A Muddy Quad Rock 2018 – Post Race Wrap

May is an unpredictable month here in Northern Colorado, and once again the weather played a role at the 2018 Quad Rock 25 & 50 Mile Trail Races. After enjoying (and suffering through) toasty conditions in 2017, this year we were served up a wet, cool day which left the trails uncharacteristically muddy (see below for a note on trail work). Nonetheless, the day produced a commanding new course record in the men’s 25 mile race and fast winning times in both the 50 mile races and also the women’s 25 mile race. In addition, we saw record finisher numbers in the 50 miler and a whole host of wonderful finishes across our full field of runners. 

Overall, we saw 196 runners start the 50 mile race and 223 start the 25 mile race for a total of 419 runners on course. Of the 196 runners that started the 50 mile race, a record 142 completed the full two loops for a 72 percent finisher rate. A total of 267 runners finished the 25 mile race or the first 25 mile loop of the 50 miler (all are included in the final 25 mile results). 


Trail Work Day

The race this year was held on unusually muddy trails. Sections of some of the lower trails saw some trail damage as a result. We are currently in discussions with managers at both Lory State Park and Horsetooth Mountain Park to arrange a trail work day, which we hope to make an annual ‘Trail Runner Trail Work Day’. We will make announcements as we have them on dates and times.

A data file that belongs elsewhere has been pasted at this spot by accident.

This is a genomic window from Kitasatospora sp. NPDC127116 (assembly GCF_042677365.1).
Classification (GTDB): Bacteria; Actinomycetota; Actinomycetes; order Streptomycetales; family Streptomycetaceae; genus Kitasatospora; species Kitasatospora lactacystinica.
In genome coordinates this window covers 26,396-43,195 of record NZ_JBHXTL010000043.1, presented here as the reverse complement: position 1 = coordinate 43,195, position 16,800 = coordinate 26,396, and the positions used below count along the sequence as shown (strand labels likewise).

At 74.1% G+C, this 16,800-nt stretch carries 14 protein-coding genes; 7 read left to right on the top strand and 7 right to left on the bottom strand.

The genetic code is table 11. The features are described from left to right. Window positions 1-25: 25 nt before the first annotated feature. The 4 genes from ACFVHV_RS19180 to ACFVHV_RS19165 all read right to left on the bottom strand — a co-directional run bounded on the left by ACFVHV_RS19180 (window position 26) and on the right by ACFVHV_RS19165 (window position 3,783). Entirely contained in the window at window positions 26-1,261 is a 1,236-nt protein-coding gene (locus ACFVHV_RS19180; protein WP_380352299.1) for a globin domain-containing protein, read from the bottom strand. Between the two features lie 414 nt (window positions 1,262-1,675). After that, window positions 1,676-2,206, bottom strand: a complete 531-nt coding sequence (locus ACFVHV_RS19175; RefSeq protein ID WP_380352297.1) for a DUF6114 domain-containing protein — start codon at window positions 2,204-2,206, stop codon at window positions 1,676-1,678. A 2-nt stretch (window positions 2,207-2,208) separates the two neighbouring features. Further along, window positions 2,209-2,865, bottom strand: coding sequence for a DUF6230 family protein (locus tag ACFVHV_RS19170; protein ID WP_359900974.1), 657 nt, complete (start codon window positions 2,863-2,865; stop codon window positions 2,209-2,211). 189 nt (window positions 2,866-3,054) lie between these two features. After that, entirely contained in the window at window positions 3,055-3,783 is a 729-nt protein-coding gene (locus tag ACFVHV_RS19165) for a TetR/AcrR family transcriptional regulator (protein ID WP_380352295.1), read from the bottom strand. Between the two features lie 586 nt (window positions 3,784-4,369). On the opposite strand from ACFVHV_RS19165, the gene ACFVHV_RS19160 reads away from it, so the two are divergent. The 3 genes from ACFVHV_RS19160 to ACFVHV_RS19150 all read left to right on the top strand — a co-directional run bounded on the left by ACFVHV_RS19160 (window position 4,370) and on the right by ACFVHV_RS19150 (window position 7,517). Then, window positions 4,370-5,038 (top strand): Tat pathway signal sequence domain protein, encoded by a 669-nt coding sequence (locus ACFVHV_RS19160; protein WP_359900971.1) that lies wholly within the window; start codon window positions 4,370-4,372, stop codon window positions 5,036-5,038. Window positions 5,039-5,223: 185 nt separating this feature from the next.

Race Action

Jackson Brill was flying.

In the men’s 25 mile race, Jackson Brill – just 19 years of age – took control of the race in the early going and was able to maintain a two- to three-minute lead over Chris Mocko for the full loop, coming home in a new course record of 3:13:06. Mocko would also dip under Mike Aish’s 2016 course record on his way to finishing second (3:15:56). On a quick day all around, Quincy O’Connor rounded out the podium in a time that ranked eighth all time (3:26:52).